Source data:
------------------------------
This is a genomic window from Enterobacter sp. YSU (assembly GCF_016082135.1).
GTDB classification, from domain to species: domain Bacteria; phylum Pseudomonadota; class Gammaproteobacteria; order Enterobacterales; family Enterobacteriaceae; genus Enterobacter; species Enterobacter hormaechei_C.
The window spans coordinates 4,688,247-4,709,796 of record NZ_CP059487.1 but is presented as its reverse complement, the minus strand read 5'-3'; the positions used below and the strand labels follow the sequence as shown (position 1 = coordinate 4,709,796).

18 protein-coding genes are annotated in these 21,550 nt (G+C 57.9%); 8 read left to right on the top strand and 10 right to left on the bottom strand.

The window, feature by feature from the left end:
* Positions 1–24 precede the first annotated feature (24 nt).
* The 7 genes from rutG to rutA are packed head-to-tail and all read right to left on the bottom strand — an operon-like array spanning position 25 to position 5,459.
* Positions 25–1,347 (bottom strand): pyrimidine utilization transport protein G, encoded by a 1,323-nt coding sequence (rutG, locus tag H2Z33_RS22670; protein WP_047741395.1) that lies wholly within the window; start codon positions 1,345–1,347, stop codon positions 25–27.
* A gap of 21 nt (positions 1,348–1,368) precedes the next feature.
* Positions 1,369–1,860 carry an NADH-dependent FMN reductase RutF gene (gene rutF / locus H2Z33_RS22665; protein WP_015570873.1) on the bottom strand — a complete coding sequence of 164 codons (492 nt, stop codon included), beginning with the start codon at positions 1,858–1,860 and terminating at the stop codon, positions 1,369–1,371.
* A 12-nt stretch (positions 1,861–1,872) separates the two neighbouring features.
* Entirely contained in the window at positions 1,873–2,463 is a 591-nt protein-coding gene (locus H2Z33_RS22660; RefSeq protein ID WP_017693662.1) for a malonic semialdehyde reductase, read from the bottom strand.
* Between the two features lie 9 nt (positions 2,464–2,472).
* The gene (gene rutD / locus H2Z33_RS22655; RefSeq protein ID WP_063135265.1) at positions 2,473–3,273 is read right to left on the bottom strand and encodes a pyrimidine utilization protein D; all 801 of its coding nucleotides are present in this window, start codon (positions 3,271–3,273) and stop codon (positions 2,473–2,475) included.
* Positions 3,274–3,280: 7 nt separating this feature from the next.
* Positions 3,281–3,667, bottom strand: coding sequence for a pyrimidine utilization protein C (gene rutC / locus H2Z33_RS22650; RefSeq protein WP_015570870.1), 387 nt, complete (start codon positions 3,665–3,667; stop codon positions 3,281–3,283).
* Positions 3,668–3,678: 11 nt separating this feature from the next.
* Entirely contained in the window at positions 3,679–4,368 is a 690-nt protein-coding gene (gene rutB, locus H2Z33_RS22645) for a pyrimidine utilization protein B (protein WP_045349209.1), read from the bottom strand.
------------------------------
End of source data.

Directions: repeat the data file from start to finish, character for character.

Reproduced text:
This is a genomic window from Enterobacter sp. YSU (assembly GCF_016082135.1).
GTDB classification, from domain to species: domain Bacteria; phylum Pseudomonadota; class Gammaproteobacteria; order Enterobacterales; family Enterobacteriaceae; genus Enterobacter; species Enterobacter hormaechei_C.
The window spans coordinates 4,688,247-4,709,796 of record NZ_CP059487.1 but is presented as its reverse complement, the minus strand read 5'-3'; the positions used below and the strand labels follow the sequence as shown (position 1 = coordinate 4,709,796).

18 protein-coding genes are annotated in these 21,550 nt (G+C 57.9%); 8 read left to right on the top strand and 10 right to left on the bottom strand.

The window, feature by feature from the left end:
* Positions 1–24 precede the first annotated feature (24 nt).
* The 7 genes from rutG to rutA are packed head-to-tail and all read right to left on the bottom strand — an operon-like array spanning position 25 to position 5,459.
* Positions 25–1,347 (bottom strand): pyrimidine utilization transport protein G, encoded by a 1,323-nt coding sequence (rutG, locus tag H2Z33_RS22670; protein WP_047741395.1) that lies wholly within the window; start codon positions 1,345–1,347, stop codon positions 25–27.
* A gap of 21 nt (positions 1,348–1,368) precedes the next feature.
* Positions 1,369–1,860 carry an NADH-dependent FMN reductase RutF gene (gene rutF / locus H2Z33_RS22665; protein WP_015570873.1) on the bottom strand — a complete coding sequence of 164 codons (492 nt, stop codon included), beginning with the start codon at positions 1,858–1,860 and terminating at the stop codon, positions 1,369–1,371.
* A 12-nt stretch (positions 1,861–1,872) separates the two neighbouring features.
* Entirely contained in the window at positions 1,873–2,463 is a 591-nt protein-coding gene (locus H2Z33_RS22660; RefSeq protein ID WP_017693662.1) for a malonic semialdehyde reductase, read from the bottom strand.
* Between the two features lie 9 nt (positions 2,464–2,472).
* The gene (gene rutD / locus H2Z33_RS22655; RefSeq protein ID WP_063135265.1) at positions 2,473–3,273 is read right to left on the bottom strand and encodes a pyrimidine utilization protein D; all 801 of its coding nucleotides are present in this window, start codon (positions 3,271–3,273) and stop codon (positions 2,473–2,475) included.
* Positions 3,274–3,280: 7 nt separating this feature from the next.
* Positions 3,281–3,667, bottom strand: coding sequence for a pyrimidine utilization protein C (gene rutC / locus H2Z33_RS22650; RefSeq protein WP_015570870.1), 387 nt, complete (start codon positions 3,665–3,667; stop codon positions 3,281–3,283).
* Positions 3,668–3,678: 11 nt separating this feature from the next.
* Entirely contained in the window at positions 3,679–4,368 is a 690-nt protein-coding gene (gene rutB, locus H2Z33_RS22645) for a pyrimidine utilization protein B (protein WP_045349209.1), read from the bottom strand.